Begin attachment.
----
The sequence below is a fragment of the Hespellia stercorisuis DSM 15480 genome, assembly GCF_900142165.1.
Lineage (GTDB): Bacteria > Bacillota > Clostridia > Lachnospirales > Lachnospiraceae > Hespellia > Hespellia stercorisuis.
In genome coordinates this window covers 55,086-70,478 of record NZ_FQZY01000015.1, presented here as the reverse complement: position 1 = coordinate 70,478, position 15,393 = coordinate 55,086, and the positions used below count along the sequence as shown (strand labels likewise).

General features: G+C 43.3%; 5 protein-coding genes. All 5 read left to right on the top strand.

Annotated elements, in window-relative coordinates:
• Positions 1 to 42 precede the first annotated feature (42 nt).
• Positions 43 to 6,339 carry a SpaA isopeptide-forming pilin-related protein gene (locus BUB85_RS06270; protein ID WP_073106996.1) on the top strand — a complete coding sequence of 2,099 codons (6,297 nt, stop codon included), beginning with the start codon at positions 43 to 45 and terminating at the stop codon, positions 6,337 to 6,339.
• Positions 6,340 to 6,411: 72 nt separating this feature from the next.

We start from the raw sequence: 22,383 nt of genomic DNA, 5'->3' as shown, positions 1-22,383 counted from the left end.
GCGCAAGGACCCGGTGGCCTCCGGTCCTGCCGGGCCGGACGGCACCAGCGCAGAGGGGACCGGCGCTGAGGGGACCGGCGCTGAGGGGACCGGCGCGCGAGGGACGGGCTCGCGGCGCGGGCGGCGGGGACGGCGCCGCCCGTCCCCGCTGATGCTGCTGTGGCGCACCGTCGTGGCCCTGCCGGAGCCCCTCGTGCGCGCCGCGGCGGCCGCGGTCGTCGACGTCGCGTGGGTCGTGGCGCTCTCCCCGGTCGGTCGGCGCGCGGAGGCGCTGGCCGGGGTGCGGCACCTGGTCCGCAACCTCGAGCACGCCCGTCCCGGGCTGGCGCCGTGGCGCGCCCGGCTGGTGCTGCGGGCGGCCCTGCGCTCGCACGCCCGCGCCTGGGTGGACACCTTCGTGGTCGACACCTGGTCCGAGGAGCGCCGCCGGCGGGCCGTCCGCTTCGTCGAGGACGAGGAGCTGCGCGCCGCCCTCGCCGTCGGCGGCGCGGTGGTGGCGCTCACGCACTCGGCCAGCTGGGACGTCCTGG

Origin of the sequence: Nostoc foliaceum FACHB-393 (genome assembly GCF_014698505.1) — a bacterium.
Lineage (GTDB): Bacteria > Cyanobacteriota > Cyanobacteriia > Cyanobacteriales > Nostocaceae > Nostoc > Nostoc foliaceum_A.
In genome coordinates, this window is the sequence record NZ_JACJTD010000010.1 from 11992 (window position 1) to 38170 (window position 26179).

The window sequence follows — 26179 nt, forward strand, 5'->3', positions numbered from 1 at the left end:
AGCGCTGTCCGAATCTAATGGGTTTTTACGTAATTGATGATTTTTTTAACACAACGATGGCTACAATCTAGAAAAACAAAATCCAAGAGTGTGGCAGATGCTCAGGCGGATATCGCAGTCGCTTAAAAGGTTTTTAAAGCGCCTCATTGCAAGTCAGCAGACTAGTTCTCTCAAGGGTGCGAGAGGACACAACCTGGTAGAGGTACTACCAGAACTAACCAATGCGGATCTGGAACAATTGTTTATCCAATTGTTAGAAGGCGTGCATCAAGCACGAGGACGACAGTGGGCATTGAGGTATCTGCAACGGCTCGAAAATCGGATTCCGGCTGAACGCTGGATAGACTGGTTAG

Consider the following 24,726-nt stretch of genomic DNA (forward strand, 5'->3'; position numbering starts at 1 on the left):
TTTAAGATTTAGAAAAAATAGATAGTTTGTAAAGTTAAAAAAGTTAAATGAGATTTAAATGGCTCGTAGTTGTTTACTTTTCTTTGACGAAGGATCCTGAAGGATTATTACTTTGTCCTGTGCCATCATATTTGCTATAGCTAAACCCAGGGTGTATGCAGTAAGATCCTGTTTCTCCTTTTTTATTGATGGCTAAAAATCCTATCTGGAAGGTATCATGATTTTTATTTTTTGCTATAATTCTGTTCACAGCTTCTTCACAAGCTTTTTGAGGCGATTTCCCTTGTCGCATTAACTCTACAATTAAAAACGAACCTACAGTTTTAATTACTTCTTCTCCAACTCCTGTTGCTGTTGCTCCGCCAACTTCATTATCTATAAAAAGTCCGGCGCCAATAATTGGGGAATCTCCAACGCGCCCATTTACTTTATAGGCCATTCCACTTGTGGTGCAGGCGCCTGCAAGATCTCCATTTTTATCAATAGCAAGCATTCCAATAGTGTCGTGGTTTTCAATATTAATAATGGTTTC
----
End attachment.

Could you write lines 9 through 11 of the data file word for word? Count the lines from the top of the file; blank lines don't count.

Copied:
We start from the raw sequence: 22,383 nt of genomic DNA, 5'->3' as shown, positions 1-22,383 counted from the left end.
GCGCAAGGACCCGGTGGCCTCCGGTCCTGCCGGGCCGGACGGCACCAGCGCAGAGGGGACCGGCGCTGAGGGGACCGGCGCTGAGGGGACCGGCGCGCGAGGGACGGGCTCGCGGCGCGGGCGGCGGGGACGGCGCCGCCCGTCCCCGCTGATGCTGCTGTGGCGCACCGTCGTGGCCCTGCCGGAGCCCCTCGTGCGCGCCGCGGCGGCCGCGGTCGTCGACGTCGCGTGGGTCGTGGCGCTCTCCCCGGTCGGTCGGCGCGCGGAGGCGCTGGCCGGGGTGCGGCACCTGGTCCGCAACCTCGAGCACGCCCGTCCCGGGCTGGCGCCGTGGCGCGCCCGGCTGGTGCTGCGGGCGGCCCTGCGCTCGCACGCCCGCGCCTGGGTGGACACCTTCGTGGTCGACACCTGGTCCGAGGAGCGCCGCCGGCGGGCCGTCCGCTTCGTCGAGGACGAGGAGCTGCGCGCCGCCCTCGCCGTCGGCGGCGCGGTGGTGGCGCTCACGCACTCGGCCAGCTGGGACGTCCTGG

Origin of the sequence: Nostoc foliaceum FACHB-393 (genome assembly GCF_014698505.1) — a bacterium.